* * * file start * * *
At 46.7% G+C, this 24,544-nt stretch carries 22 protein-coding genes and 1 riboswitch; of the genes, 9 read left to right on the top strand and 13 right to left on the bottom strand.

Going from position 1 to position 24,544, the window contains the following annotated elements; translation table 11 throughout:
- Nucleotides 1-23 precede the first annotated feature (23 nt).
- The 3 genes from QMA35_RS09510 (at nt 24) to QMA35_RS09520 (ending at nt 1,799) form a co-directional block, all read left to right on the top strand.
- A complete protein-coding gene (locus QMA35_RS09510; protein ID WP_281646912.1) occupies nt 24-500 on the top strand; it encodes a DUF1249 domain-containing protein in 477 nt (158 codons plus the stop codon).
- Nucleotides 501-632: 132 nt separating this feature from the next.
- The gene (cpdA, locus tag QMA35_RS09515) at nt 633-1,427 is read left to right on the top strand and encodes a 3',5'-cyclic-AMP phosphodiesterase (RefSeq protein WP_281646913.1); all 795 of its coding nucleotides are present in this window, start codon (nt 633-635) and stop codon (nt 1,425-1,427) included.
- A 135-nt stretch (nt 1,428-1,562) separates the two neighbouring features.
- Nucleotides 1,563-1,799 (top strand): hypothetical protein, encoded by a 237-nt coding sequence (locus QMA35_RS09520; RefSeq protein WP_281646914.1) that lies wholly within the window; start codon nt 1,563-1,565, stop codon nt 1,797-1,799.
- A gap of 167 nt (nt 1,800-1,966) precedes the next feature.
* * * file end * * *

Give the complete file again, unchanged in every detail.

At 46.7% G+C, this 24,544-nt stretch carries 22 protein-coding genes and 1 riboswitch; of the genes, 9 read left to right on the top strand and 13 right to left on the bottom strand.

Going from position 1 to position 24,544, the window contains the following annotated elements; translation table 11 throughout:
- Nucleotides 1-23 precede the first annotated feature (23 nt).
- The 3 genes from QMA35_RS09510 (at nt 24) to QMA35_RS09520 (ending at nt 1,799) form a co-directional block, all read left to right on the top strand.
- A complete protein-coding gene (locus QMA35_RS09510; protein ID WP_281646912.1) occupies nt 24-500 on the top strand; it encodes a DUF1249 domain-containing protein in 477 nt (158 codons plus the stop codon).
- Nucleotides 501-632: 132 nt separating this feature from the next.
- The gene (cpdA, locus tag QMA35_RS09515) at nt 633-1,427 is read left to right on the top strand and encodes a 3',5'-cyclic-AMP phosphodiesterase (RefSeq protein WP_281646913.1); all 795 of its coding nucleotides are present in this window, start codon (nt 633-635) and stop codon (nt 1,425-1,427) included.
- A 135-nt stretch (nt 1,428-1,562) separates the two neighbouring features.
- Nucleotides 1,563-1,799 (top strand): hypothetical protein, encoded by a 237-nt coding sequence (locus QMA35_RS09520; RefSeq protein WP_281646914.1) that lies wholly within the window; start codon nt 1,563-1,565, stop codon nt 1,797-1,799.
- A gap of 167 nt (nt 1,800-1,966) precedes the next feature.